WILMINGTON, N.C. - Hoechst Celanese Corp. is pumping up production to near capacity at its 100 million-pound-per-year PET repolymerization plant in Wilmington. ``We're bringing [methanolysis] back up'' after a period in which the recycling process was used only as necessary, said Lewis Morrison, Hoechst's North American commercial director for packaging resins.
Eastman Chemical Co. spokesman Tom Parham said his firm has access to 50 million pounds of methanolysis capacity, which is ``quite a bit more capacity than we can sell. If the market wants it, we will sell it,'' he said.
Methanolysis breaks down polyester into terephthalate and ethylene glycol.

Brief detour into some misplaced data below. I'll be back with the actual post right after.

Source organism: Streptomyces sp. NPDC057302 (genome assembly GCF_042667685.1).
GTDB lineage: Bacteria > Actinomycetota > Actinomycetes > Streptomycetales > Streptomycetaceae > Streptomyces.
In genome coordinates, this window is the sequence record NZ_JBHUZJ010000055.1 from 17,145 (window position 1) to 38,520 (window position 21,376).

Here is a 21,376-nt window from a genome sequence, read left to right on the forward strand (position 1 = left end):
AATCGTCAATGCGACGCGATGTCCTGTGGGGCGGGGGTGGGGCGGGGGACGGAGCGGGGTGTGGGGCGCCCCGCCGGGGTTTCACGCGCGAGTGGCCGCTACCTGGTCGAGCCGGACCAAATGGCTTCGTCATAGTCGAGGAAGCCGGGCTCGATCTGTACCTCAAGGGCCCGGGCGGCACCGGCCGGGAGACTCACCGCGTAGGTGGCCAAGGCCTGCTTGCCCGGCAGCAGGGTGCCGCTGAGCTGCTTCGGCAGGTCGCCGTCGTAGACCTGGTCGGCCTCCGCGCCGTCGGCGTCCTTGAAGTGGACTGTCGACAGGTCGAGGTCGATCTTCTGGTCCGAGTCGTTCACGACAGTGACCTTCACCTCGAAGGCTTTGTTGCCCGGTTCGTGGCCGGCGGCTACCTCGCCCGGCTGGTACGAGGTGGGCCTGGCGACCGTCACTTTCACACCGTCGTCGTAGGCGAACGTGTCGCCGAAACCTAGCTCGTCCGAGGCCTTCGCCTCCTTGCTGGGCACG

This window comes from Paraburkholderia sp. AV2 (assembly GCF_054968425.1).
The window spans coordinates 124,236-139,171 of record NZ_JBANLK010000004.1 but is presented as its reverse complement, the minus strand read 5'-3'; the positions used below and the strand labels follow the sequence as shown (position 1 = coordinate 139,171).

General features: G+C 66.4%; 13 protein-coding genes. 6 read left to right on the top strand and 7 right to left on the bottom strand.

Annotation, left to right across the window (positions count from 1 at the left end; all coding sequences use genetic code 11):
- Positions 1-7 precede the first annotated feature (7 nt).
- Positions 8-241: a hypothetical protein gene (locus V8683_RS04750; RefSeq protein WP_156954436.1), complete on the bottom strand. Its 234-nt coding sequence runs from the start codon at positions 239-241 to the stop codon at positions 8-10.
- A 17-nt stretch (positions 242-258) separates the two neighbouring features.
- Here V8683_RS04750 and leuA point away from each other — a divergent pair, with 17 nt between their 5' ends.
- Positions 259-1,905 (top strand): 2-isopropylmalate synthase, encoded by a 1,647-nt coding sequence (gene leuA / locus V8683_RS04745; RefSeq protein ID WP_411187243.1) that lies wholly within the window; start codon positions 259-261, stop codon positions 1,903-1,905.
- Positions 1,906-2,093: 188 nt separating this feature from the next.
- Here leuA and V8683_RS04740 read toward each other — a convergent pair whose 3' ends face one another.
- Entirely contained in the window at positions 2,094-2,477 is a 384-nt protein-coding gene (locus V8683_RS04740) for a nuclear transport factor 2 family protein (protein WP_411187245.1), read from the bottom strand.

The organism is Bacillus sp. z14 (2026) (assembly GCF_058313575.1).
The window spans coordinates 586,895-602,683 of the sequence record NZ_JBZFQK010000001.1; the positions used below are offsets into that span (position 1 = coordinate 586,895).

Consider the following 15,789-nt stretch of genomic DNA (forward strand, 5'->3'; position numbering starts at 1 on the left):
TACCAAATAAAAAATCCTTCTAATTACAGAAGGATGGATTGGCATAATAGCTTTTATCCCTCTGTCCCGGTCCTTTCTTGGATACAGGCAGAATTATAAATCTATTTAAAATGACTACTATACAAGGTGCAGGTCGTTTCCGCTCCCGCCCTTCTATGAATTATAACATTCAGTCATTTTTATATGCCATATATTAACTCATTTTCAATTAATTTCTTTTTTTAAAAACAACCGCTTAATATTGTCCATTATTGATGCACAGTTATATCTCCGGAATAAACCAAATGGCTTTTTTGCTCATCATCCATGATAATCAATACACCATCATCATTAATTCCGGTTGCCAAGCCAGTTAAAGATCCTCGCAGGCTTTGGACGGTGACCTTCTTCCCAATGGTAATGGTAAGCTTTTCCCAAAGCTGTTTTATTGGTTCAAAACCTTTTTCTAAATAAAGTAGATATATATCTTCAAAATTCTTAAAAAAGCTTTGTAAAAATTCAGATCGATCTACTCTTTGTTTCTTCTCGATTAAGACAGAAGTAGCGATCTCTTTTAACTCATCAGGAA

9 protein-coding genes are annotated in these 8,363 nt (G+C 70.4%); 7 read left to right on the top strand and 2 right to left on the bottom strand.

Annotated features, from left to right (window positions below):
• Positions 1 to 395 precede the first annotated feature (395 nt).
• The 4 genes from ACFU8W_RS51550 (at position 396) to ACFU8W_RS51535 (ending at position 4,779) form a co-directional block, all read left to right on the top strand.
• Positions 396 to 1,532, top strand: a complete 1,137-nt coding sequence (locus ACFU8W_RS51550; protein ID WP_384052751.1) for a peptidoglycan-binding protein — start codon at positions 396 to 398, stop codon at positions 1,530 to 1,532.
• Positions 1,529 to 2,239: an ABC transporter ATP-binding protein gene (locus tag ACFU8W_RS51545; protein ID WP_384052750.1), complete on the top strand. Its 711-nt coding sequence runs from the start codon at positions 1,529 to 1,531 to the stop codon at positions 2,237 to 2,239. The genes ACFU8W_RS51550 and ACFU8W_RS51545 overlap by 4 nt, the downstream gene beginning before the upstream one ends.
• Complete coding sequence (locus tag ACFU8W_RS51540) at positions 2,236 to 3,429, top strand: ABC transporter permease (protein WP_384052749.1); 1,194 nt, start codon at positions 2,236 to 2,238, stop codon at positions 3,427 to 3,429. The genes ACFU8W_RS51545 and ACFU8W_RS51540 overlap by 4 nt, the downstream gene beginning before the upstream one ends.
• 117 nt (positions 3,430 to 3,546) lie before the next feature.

Because methanolysis can divert any polyester product - including seat belts, car interiors and post-industrial waste - from landfills, it is an acceptable process under those state laws that mandate recycling rates and recycled content, Morrison said.
The company is increasing use of the process in part because of the shortage of commonly recycled PET, he noted.
``Our goal is to put less in the landfill. But it's also good economic sense,'' he added.